Take the 2-minute tour ×
English Language & Usage Stack Exchange is a question and answer site for linguists, etymologists, and serious English language enthusiasts. It's 100% free, no registration required.

I used the phrase "open-and-shut" today, as in, "It's not an open-and-shut case", meaning that the item under discussion has not been decided and the outcome is not obvious.

I don't think I've ever heard the positive, only the negative. "It's not an open-and-shut case" seems to be the idiomatic way to use the phrase. I'm curious:

  1. What's the origin of "open-and-shut"?
  2. What's the origin of the idiomatic usage, "not an open-and-shut case"?
share|improve this question

1 Answer 1

From the Online Etymology Dictionary:

Open-and-shut "simple, straightforward" first recorded 1841 in New Orleans.

No further information on the origin of this phrase is available from the other sources I checked.

Open-and-shut is certainly used in the positive sense. In fact, open-and-shut case is a common expression. Two examples:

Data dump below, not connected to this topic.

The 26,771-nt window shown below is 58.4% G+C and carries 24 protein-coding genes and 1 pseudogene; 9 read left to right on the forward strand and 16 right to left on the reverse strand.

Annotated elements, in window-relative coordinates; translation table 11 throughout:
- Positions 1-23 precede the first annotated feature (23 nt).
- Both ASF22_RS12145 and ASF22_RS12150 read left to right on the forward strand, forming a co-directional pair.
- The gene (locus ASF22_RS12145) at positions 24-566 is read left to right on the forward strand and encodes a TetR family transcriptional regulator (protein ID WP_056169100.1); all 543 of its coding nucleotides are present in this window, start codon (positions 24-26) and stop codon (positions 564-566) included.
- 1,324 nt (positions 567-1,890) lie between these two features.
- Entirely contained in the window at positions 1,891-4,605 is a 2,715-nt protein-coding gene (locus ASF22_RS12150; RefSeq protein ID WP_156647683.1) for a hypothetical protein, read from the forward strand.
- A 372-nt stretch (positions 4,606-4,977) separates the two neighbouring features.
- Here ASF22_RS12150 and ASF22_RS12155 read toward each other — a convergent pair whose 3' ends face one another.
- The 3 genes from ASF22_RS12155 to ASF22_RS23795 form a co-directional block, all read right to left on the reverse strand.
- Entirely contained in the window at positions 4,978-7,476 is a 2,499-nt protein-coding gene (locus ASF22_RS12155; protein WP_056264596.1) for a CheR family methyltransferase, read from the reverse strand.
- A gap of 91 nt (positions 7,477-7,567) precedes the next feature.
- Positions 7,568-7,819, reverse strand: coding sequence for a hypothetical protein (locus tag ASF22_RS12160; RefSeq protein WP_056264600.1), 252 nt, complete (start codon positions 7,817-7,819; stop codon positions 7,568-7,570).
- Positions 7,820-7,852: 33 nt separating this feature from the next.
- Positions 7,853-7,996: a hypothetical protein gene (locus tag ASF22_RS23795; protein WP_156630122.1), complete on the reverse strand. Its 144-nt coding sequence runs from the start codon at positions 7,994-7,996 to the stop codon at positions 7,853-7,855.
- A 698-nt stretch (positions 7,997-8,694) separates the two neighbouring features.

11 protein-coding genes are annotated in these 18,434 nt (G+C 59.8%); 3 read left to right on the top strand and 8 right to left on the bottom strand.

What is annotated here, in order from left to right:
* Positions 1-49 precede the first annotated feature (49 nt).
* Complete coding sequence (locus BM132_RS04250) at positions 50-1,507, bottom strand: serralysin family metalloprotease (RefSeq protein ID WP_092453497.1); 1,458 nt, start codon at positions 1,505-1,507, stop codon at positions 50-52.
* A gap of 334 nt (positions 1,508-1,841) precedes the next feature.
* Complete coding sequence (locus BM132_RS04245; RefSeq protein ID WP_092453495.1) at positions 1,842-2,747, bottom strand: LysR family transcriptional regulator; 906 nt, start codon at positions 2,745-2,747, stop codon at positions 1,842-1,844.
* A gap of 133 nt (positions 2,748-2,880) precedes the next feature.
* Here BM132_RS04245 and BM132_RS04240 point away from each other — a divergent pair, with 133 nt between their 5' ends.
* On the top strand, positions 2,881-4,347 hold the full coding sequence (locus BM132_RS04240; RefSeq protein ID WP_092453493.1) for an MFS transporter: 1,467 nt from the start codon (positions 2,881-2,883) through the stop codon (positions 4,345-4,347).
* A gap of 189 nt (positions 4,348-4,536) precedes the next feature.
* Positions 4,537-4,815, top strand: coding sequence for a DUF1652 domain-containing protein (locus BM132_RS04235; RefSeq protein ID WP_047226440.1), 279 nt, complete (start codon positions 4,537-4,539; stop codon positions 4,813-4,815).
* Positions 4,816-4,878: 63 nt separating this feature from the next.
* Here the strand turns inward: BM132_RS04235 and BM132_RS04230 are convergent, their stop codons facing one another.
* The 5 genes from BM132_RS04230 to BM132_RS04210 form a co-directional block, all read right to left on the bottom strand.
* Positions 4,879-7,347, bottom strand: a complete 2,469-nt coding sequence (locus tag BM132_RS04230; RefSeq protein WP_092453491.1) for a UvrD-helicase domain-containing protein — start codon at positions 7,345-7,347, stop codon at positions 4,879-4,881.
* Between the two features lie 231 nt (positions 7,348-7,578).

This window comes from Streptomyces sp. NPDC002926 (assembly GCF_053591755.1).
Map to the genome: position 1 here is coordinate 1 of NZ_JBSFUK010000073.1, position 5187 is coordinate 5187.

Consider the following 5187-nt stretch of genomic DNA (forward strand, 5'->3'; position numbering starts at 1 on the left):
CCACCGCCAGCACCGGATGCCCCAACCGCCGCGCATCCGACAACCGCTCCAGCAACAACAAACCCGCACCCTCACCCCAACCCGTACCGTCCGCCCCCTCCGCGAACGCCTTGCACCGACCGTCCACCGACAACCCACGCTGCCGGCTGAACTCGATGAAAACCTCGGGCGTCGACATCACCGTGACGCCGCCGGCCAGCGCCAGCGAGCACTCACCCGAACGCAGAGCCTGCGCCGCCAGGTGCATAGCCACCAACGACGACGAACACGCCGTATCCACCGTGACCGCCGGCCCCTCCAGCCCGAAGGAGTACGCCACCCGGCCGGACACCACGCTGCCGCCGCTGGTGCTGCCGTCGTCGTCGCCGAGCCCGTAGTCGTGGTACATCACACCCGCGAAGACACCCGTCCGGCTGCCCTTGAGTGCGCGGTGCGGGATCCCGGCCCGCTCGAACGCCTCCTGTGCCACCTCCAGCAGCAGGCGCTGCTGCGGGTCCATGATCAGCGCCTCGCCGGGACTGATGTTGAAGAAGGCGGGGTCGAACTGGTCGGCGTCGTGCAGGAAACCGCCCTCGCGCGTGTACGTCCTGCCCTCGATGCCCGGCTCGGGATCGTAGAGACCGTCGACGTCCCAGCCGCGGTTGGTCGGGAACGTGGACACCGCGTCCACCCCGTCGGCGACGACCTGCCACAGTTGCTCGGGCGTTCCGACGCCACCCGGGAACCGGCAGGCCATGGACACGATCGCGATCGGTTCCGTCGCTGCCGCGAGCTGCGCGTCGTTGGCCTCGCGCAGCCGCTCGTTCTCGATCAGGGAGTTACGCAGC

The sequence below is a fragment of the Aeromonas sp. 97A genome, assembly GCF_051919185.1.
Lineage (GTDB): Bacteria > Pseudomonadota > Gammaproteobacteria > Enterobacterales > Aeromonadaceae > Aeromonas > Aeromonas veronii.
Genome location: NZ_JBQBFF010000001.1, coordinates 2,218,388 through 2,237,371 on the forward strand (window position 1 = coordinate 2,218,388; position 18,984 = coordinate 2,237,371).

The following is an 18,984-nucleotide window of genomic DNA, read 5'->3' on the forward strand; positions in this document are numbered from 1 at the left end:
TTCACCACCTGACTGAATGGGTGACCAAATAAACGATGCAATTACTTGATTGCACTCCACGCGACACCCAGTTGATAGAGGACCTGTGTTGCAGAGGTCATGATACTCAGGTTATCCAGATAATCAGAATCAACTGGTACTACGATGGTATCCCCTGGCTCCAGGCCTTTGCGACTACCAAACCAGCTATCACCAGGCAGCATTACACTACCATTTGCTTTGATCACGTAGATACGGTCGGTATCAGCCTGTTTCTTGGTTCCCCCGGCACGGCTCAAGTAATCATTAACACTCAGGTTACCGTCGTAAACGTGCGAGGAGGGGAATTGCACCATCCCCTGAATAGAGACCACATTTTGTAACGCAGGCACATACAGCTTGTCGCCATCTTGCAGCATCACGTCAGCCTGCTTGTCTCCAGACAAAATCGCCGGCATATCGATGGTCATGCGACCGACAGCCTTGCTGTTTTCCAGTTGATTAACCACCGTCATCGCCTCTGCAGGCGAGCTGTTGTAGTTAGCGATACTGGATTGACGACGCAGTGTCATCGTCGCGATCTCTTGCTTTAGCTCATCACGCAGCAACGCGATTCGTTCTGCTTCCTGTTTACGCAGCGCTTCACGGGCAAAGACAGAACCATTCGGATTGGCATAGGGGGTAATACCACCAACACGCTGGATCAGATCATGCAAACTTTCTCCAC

And I also discovered that this phrase (open-and-shut) is extremely popular in golfing circles (think Open) with the hyphens dropped (open and shut or Open and shut). Examples (headlines):

share|improve this answer
The 1841 usage is from the newspaper the Picayune (OED) and is "The contest between Humming Bird and Maria Collier was considered all but a ‘dead open and shut game’." –  mgkrebbs Mar 6 '11 at 7:36
@mgkrebbs: Wow, awesome find. You should post this as an answer! –  Jimi Oke Mar 6 '11 at 17:45

Your Answer


By posting your answer, you agree to the privacy policy and terms of service.

Not the answer you're looking for? Browse other questions tagged or ask your own question.